Ann: I disagree. We are the common denominator.
Josh: Tell me how hiring effectively has anything to do with my money script.
Ann: For example, let’s say you want to hire somebody and you say, I’ll pay them $75,000. You’re just looking at here are the criteria to hire that person and whoever fills those criteria get the job. Many companies go like that.
Josh: Well, if they do they’re doing a terrible job of hiring.
Ann: You’re asking me an example.
Josh: I’m asking you how money script fits in with hiring the right person.
Ann: I am going to that. Okay, you need to let me talk too.
Josh: You’ve been talking most of the time.
Ann: Well, then you tell me because you seem to know best.
Josh: I don’t see where you’re coming from. I think money scripts are fine. I think it’s fine to understand it. I don’t think it makes you a better business owner. I think that understanding which the behavioral economics things get in my way, that’s worthwhile understanding, because those will keep you from taking the right actions. The money script for who I’m going to hire has zero to do with that. I got a news man. I’ve hired hundreds of people in my life. I’ve never had a money script running through when I’ve been going through a hiring process. I have a need and a company. That’s why I’m hiring for.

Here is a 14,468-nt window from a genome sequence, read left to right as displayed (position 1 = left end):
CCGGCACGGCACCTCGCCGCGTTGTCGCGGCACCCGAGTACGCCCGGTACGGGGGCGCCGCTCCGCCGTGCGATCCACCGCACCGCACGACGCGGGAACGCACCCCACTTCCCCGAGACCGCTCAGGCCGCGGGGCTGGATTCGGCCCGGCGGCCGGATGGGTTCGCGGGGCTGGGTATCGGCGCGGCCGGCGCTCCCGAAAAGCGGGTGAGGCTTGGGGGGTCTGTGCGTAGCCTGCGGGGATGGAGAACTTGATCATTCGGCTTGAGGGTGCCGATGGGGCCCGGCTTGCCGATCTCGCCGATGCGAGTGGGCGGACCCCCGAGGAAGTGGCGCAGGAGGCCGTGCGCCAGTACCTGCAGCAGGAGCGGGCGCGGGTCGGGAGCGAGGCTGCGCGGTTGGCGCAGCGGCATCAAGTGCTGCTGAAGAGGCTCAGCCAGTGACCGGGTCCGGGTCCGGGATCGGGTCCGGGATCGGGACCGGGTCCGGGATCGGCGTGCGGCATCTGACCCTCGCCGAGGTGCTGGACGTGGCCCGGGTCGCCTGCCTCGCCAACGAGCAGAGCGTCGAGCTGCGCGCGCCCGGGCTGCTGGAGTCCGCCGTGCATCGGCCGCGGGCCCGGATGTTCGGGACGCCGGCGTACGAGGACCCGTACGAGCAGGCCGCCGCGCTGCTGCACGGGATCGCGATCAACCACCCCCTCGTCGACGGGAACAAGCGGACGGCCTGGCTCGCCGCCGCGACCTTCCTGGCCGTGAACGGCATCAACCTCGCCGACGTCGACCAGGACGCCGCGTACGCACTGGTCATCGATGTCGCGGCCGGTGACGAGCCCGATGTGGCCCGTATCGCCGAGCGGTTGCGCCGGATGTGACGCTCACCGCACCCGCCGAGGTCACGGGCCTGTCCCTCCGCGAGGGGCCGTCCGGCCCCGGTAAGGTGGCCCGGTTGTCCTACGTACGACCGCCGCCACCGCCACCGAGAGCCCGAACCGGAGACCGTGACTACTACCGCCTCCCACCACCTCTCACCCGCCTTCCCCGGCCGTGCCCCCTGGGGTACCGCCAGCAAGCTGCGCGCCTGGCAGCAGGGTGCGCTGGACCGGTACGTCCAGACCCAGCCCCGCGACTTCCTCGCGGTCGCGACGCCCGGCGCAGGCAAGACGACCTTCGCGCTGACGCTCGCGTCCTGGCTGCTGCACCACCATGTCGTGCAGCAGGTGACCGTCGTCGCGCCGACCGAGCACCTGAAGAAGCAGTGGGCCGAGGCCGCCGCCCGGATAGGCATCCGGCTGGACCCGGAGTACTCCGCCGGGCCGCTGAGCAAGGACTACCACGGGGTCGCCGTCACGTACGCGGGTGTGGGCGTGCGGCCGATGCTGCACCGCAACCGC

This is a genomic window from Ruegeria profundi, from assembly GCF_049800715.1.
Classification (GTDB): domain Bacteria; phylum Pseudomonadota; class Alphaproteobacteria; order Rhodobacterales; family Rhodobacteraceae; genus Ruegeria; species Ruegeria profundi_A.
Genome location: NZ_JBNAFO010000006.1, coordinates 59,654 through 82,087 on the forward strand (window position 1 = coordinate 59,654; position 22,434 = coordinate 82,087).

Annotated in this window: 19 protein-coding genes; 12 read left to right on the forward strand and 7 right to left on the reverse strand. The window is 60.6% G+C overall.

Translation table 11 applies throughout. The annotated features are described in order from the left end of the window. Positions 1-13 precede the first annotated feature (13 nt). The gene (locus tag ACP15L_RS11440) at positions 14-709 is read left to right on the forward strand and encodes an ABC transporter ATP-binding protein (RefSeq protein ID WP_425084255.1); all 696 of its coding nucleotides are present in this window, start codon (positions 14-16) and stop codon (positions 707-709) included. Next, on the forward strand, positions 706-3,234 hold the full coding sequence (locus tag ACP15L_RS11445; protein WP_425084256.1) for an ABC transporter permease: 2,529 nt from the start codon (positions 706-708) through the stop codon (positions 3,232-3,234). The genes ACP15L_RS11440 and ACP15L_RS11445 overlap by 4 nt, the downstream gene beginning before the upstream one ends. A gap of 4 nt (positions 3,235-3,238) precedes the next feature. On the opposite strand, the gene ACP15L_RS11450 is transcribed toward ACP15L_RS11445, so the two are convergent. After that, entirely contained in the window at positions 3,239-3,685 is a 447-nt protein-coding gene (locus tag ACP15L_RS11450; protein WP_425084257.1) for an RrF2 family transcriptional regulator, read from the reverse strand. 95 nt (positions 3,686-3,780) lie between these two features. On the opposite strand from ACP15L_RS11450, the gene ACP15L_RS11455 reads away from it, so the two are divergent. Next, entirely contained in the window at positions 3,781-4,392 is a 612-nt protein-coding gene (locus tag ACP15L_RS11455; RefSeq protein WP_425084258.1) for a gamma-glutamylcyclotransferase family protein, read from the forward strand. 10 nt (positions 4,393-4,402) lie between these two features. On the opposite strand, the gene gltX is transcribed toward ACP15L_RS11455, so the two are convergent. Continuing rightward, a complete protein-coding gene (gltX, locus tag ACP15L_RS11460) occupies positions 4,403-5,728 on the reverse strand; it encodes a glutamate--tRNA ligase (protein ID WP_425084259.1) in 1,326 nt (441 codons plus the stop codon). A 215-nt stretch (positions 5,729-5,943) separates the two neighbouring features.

Ann: We are the common denominator with every experience that we have. Do you agree with that?
Josh: I don’t know what that means.
Ann: If you look at every relationship in your life, every interaction, everything you’ve ever done, you are that common denominator with person A, with Person B. It’s you and Person A, you and Person B.
Josh: Okay. Yep, I don’t care what there has to do with money script.
Ann: If you don’t know your money script then you have a blind spot that’s you’re taking into that relationship. Therefore, there will be a blind spot when it comes to hiring. To me, it’s that simple.
Josh: Okay, well, I’m not convinced and don’t think I’m going to be. Ann, if somebody wanted to find you, how would they go about doing so?